The Federal Reserve is almost certain to cut rates at the end of July — but don’t expect a melt-up in equities, usually marked by a powerful rally followed by a substantial selloff, says Mark Haefele, global chief investment officer at UBS Global Wealth Management.
In a research note dated July 15, Haefele says stock-market bulls are enjoying a so-called Goldilocks environment, where the market will see benchmark borrowing costs lowered even though the economy remains relatively healthy, albeit slowing in some parts.
At the conclusion of the Federal Open Market Committee’s two-day gathering July 31, Wall Street is betting a quarter-of-a-percentage-point rate reduction of the federal funds rates which currently stand at a range of 2.25%-2.50% at the conclusion of the Federal Open Market Committee’s two-day gathering July 31.
Haefele says there are some key reasons that investors would likely remain hesitant to take stocks to record heights in a frenzied rally: high stock valuations and a likely dim picture from second-quarter results.
“While we expect modest upside for stocks in our base case, valuations and corporate fundamentals don’t point to a ‘melt-up’. Earnings growth remains subdued and multiples have only modest scope for further expansion,” the UBS analyst wrote.
On the earnings front, here’s how the UBS analysts explains his thinking:
Corporate earnings growth remains subdued – we expect aggregate S&P 500 earnings per share (EPS) growth of 1%–2% in 2Q. Corporate profit growth has stagnated this year due to several factors: difficult comparisons versus the year-ago period, which was boosted by tax cuts; slower economic growth in the US as fiscal stimulus fades; weaker overseas economic activity; higher tariffs; and weaker results for some of the largest US companies. We only expect earnings growth to pick up again in 2020.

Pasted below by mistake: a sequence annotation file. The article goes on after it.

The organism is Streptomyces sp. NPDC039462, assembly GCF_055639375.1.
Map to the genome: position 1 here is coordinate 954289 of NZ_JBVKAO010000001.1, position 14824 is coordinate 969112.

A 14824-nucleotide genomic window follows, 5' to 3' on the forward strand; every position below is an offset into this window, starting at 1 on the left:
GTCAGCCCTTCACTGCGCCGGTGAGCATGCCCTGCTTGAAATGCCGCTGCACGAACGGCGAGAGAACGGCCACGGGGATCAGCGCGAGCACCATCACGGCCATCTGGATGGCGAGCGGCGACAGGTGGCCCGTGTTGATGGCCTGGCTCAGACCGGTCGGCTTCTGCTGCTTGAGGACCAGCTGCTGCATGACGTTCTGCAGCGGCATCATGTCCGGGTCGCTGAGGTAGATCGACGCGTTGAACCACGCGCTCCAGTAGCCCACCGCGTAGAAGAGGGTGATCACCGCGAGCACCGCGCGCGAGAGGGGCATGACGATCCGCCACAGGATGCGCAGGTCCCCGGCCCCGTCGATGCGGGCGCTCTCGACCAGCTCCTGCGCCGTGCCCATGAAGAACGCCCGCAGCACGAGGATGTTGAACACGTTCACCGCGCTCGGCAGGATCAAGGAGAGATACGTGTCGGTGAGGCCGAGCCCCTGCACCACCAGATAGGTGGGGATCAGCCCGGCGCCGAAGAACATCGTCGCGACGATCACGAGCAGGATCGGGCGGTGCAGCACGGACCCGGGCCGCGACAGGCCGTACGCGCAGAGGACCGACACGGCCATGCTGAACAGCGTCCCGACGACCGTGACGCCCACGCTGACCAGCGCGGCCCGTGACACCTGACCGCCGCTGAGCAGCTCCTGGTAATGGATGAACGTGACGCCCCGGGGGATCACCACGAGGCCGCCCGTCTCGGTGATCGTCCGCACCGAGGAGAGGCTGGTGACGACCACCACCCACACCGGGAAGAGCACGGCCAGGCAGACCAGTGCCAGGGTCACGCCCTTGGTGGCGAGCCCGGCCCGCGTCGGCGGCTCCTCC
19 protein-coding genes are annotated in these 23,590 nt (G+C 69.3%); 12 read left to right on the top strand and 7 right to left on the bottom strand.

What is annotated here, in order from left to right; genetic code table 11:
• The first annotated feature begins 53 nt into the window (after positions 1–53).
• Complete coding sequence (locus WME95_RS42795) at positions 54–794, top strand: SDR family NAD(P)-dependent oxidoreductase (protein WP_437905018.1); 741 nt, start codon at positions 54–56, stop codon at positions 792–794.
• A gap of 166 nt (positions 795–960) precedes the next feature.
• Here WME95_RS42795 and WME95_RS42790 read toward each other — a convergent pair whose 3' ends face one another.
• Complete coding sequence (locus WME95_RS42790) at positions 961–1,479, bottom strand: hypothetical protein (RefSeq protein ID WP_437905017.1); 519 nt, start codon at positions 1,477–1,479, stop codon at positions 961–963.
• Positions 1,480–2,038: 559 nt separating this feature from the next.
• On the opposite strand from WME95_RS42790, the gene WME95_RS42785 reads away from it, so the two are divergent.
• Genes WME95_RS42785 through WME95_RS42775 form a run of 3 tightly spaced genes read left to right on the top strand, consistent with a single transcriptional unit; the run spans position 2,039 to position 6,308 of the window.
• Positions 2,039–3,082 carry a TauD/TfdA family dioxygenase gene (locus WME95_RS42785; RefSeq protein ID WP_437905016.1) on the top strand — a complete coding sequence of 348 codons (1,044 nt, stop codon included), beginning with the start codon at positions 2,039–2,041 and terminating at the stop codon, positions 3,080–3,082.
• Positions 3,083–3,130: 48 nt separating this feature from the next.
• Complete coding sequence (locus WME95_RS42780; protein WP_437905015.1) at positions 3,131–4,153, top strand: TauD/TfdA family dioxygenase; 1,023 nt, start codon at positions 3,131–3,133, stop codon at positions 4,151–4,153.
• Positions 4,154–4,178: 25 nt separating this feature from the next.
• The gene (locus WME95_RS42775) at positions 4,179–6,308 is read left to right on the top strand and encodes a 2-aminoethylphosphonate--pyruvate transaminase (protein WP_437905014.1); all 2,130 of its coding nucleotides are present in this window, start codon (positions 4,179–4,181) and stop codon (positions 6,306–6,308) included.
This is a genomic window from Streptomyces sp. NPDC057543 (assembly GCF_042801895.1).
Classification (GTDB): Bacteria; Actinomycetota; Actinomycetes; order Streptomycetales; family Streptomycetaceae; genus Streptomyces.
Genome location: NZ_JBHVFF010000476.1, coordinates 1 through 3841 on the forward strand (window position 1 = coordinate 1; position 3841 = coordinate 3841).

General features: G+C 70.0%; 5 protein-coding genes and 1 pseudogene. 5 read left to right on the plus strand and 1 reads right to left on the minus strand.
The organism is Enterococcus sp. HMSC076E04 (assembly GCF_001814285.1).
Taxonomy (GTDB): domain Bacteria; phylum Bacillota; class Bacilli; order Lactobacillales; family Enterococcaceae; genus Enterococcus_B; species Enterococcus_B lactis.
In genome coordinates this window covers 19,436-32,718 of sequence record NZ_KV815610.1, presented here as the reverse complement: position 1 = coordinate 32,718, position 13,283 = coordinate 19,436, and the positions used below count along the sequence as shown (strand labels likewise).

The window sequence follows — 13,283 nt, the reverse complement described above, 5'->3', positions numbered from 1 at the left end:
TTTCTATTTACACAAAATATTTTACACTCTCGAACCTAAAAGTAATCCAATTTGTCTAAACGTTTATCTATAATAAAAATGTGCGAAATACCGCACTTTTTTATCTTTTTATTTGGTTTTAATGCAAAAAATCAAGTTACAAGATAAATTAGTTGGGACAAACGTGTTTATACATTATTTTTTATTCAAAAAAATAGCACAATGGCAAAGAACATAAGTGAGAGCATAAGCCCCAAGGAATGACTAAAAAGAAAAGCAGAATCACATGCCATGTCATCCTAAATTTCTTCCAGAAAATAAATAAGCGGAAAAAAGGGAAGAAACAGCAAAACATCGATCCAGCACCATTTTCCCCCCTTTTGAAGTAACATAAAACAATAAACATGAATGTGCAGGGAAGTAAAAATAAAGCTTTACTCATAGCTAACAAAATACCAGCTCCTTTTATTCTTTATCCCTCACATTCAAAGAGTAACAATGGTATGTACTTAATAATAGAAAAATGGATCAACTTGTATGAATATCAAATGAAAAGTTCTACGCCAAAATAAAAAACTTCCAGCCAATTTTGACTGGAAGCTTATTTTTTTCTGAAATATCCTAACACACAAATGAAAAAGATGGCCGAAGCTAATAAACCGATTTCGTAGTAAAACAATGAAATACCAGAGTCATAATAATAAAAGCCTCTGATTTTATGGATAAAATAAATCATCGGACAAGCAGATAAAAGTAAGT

Currently aggregate price to earnings, or P/Es, for the S&P 500 index
stand at 19.39, over the past year, marking the loftiest level for the market since around November of 2018, according to FactSet data.
Haefele says stock P/Es, a popular way of measuring stock-market values, are also rich on a historic basis: “Multiples have only modest scope for further expansion. The rise in the S&P 500 year-to-date has been driven almost entirely by higher valuations,” he wrote. “The forward P/E on 31 December 2018 was only 14.5x, but is now 16.9x, marginally above the five-year average of 16.5x.”
To be sure, the analyst isn’t predicting a melt down in stocks either, but says that the tenuous state of the market lends itself to maintaining exposures to stocks, but with the caveat that second-half returns will be more modest than the market has thus far seen.
In the first half of 2019, the S&P 500 gained 17.4%, the Dow Jones Industrial Average
rose 14%, the Nasdaq Composite Index
gained 21% and the small-capitalization focused Russell 2000 index
“Over our six- to 12-month tactical time horizon we continue to overweight equities with a regionally selective approach. To increase our equity exposure further we would want to see signs of renewed monetary policy easing translating into a pick-up in economic and earnings growth expectations,” he wrote.
Source : MTV